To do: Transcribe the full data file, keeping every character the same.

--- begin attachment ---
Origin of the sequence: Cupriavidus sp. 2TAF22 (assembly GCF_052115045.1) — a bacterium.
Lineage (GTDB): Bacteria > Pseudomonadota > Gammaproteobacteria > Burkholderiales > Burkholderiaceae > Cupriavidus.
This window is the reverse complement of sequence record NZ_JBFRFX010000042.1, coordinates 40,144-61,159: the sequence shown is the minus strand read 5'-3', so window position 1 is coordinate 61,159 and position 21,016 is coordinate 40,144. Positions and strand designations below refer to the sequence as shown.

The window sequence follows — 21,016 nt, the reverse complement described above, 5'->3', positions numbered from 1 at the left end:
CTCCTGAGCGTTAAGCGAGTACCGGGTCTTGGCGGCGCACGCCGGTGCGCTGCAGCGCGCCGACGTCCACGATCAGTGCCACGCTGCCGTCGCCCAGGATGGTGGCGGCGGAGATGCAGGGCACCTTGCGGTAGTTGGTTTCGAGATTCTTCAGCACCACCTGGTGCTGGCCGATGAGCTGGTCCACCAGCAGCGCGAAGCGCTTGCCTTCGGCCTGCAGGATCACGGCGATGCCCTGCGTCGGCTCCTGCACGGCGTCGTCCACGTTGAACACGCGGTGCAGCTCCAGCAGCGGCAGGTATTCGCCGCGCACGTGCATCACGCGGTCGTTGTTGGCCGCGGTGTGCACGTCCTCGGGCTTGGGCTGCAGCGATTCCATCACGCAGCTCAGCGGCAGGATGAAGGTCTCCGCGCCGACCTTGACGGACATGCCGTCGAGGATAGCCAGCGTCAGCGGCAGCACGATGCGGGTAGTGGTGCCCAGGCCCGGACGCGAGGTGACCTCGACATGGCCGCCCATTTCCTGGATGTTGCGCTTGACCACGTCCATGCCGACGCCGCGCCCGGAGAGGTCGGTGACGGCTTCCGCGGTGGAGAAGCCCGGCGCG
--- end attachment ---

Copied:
Origin of the sequence: Cupriavidus sp. 2TAF22 (assembly GCF_052115045.1) — a bacterium.
Lineage (GTDB): Bacteria > Pseudomonadota > Gammaproteobacteria > Burkholderiales > Burkholderiaceae > Cupriavidus.
This window is the reverse complement of sequence record NZ_JBFRFX010000042.1, coordinates 40,144-61,159: the sequence shown is the minus strand read 5'-3', so window position 1 is coordinate 61,159 and position 21,016 is coordinate 40,144. Positions and strand designations below refer to the sequence as shown.

The window sequence follows — 21,016 nt, the reverse complement described above, 5'->3', positions numbered from 1 at the left end:
CTCCTGAGCGTTAAGCGAGTACCGGGTCTTGGCGGCGCACGCCGGTGCGCTGCAGCGCGCCGACGTCCACGATCAGTGCCACGCTGCCGTCGCCCAGGATGGTGGCGGCGGAGATGCAGGGCACCTTGCGGTAGTTGGTTTCGAGATTCTTCAGCACCACCTGGTGCTGGCCGATGAGCTGGTCCACCAGCAGCGCGAAGCGCTTGCCTTCGGCCTGCAGGATCACGGCGATGCCCTGCGTCGGCTCCTGCACGGCGTCGTCCACGTTGAACACGCGGTGCAGCTCCAGCAGCGGCAGGTATTCGCCGCGCACGTGCATCACGCGGTCGTTGTTGGCCGCGGTGTGCACGTCCTCGGGCTTGGGCTGCAGCGATTCCATCACGCAGCTCAGCGGCAGGATGAAGGTCTCCGCGCCGACCTTGACGGACATGCCGTCGAGGATAGCCAGCGTCAGCGGCAGCACGATGCGGGTAGTGGTGCCCAGGCCCGGACGCGAGGTGACCTCGACATGGCCGCCCATTTCCTGGATGTTGCGCTTGACCACGTCCATGCCGACGCCGCGCCCGGAGAGGTCGGTGACGGCTTCCGCGGTGGAGAAGCCCGGCGCG